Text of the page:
"Happy Baby is a most impressive little novel, heartbreakingly and bewilderingly alive in a way most bigger books can’t even imagine." -- Andrew O'Hehir, Salon.comThat was just the beginning of the praise that Salon had for Stephen Elliott's novel, Happy Baby, later naming it one of the best books of 2004. Almost ten years later, at the suggestion of fellow author Dave Eggers, Elliott is turning Happy Baby into a movie.
Elliott has a history of crossing over between writing and film. In the summer of 2011 he directed an adaptation of his novel About Cherry starring James Franco and Heather Graham. Franco also acquired film adaptation rights to The Adderall Diaries, another of Elliott's books. Elliott is funding the production of Happy Baby in part through a Kickstarter project that raised $93,775, and loving every minute of it.
And then there is his literary cred. He's the founding editor of the popular online literary magazine The Rumpus, and author of seven books of his own, he knows plenty about telling a good story. His writing has been featured in Esquire, The New York Times, The Believer, GQ, Best American Non-Required Reading 2005 and 2007, Best American Erotica, and Best Sex Writing 2006.
Jaman: Thanks for taking some time, Stephen. So my first question is... Why do you make movies?
Stephen Elliott: Whoa. Tough question.
Stephen: I was thinking yesterday that I don't know why I do anything. Like, I thought I knew, but I'm less and less sure. Then I thought, I probably do know, but I'm afraid of the answer. So I'll give you the simple answer.
For some reason I'm drawn to telling stories, the way most writers are. And making a movie is just another version of that. It doesn't feel like I'm doing anything different than writing a book, or hosting a political event. Or building The Rumpus. They all feel like they're off a piece. They're the same thing.
So in order to say why I'm making movies I would have to answer why I write books and maybe, more importantly, why I would ever want to publish a book that I had written. At that point your getting into some pretty dark places. And I'm pretty sure any answer would probably fall short of the truth.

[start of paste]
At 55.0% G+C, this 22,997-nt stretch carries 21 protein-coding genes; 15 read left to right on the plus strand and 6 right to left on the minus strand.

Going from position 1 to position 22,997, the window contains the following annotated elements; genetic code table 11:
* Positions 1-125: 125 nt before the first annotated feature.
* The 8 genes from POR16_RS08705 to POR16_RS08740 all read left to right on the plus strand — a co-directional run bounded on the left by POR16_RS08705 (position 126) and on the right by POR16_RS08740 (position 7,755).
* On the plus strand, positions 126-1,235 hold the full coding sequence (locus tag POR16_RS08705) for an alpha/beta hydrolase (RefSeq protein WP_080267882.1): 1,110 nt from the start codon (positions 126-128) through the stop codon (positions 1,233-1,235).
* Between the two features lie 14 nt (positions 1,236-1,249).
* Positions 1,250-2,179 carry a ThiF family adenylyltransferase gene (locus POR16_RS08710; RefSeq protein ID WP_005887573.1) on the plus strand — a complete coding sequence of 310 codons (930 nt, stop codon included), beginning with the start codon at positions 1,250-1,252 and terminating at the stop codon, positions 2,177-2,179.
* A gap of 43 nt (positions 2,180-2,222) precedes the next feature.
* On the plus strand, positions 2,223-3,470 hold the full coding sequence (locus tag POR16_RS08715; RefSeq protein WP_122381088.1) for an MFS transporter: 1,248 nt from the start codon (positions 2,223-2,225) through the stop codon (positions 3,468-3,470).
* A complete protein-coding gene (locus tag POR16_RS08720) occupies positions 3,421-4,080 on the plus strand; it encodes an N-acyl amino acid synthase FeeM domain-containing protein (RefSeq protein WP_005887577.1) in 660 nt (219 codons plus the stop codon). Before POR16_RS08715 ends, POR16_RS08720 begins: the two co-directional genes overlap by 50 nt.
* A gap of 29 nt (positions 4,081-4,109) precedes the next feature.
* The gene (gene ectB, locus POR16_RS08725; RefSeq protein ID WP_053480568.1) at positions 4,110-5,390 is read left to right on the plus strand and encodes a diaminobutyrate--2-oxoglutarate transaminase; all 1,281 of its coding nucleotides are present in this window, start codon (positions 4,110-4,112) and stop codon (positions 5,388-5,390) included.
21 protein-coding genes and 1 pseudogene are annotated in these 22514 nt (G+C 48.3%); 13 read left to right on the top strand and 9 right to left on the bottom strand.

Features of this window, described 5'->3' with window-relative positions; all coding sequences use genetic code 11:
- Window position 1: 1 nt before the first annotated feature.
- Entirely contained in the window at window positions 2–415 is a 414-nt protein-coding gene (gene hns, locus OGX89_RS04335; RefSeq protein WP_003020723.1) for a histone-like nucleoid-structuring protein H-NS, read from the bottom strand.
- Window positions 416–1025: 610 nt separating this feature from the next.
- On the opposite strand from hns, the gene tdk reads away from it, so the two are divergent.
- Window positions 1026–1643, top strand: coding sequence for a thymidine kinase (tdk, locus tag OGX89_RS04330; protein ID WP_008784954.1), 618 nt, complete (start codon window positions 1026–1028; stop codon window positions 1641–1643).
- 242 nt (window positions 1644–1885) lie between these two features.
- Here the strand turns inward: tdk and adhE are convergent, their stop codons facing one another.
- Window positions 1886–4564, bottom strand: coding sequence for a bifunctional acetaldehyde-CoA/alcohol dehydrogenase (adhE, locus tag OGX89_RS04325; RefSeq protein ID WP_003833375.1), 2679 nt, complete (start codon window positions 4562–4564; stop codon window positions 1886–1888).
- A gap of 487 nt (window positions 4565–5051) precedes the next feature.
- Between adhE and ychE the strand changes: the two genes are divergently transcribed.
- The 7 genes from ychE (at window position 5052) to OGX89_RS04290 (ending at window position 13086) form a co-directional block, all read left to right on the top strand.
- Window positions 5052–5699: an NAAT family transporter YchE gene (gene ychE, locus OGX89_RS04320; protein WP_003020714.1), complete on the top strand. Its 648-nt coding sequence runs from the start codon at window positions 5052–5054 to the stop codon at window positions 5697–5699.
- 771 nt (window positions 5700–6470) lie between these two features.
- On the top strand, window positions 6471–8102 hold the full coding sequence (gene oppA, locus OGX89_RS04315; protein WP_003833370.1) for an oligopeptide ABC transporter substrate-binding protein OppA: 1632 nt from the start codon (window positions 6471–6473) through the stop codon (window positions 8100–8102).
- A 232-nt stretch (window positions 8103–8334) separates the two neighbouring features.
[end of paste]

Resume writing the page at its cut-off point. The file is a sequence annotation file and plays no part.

Or, the really short answer, would be—Because I want to. An urge.
Jaman: As in, if I ask you why you make movies, I'm asking why you tell stories, and that is asking why you are alive.
Stephen: Exactly. I will say that making a movie can be a lot more fun than writing a book. Writing gets lonely. But editing a movie is also very lonely, so it's all the same, I guess. It's a different audience though, and that's interesting.
Jaman: That leads into another question I have, as you are an author and a director. It seemed like there was a lot of community involvement in shooting and producing Happy Baby. What was that like?
Stephen: That's the best part. I love collaborating. People get so inspired, and they have so much creative energy. It's beautiful. And when you're shooting the movie you're forced to be so creative all the time. There's no getting away from it. And that's about as happy as I can be.
When you’re making a movie you're surrounded by this temporary family. You have a task, a purpose. I love that dynamic.
Jaman: Why did you choose to adapt Happy Baby out of all the books you've published?
Stephen: That's an interesting question, with an answer! Dave Eggers edited the book and a little over a year ago we were having drinks near the McSweeney's office, which was great for me because I always want to spend more time with Dave. The guy is like human Prozac and whenever I see him I walk away feeling good about the world and inspired.So I was complaining about my movie, About Cherry, how basically I really really wanted to make another movie. I'd been so happy making the first one but maybe the final product wasn't as good as it could have been. And Dave said, Why don't you make a screenplay out of Happy Baby. I said I'd tried before and it couldn't be done. The structure was too elaborate. And he said, Are you kidding? It writes itself. And then he told me how to start it, and where to go. Three days later I had a first draft. Though of course the final movie looks nothing like that. The final script didn't even resemble it. But that's the process.
Jaman: As both an author and a director, how do you think about the different roles or purposes of literature and film?
Stephen: I'm not sure I see them as particularly different. Making a movie, for me, is more fun because of all the interaction with other people. But what I'm hoping to achieve is really the same: connection with other human beings through telling a story.
Jaman: I realize you're not done editing so it may not be so simple and I won’t hold you to it, but allow me to introduce an interview madlib. People who like the movie(s) ________________, will find something they like in Happy Baby.
Jaman: Can you name one or two movies or directors that/who inspire you?
I'm less concerned with how entertaining those movies are and more with how connected they are. How you connect, and you feel like you've learned something about yourself. Especially Synecdoche. A lot of people don't even like that movie. They can't relate.
Jaman: What do you do when you're not making movies?
Stephen: I mope. Stare at the ceiling. Wander around waiting for the next inspiration to sweep me up for a little while.
And then our time was up. As quickly and wonderfully as it had begun, it ended. Stephen went back to editing Happy Baby, and we'll all have to wait for the movie to come out to see what Happy Baby looks like on the screen.
In the meantime, you can keep up with Stephen on his column at The Rumpus.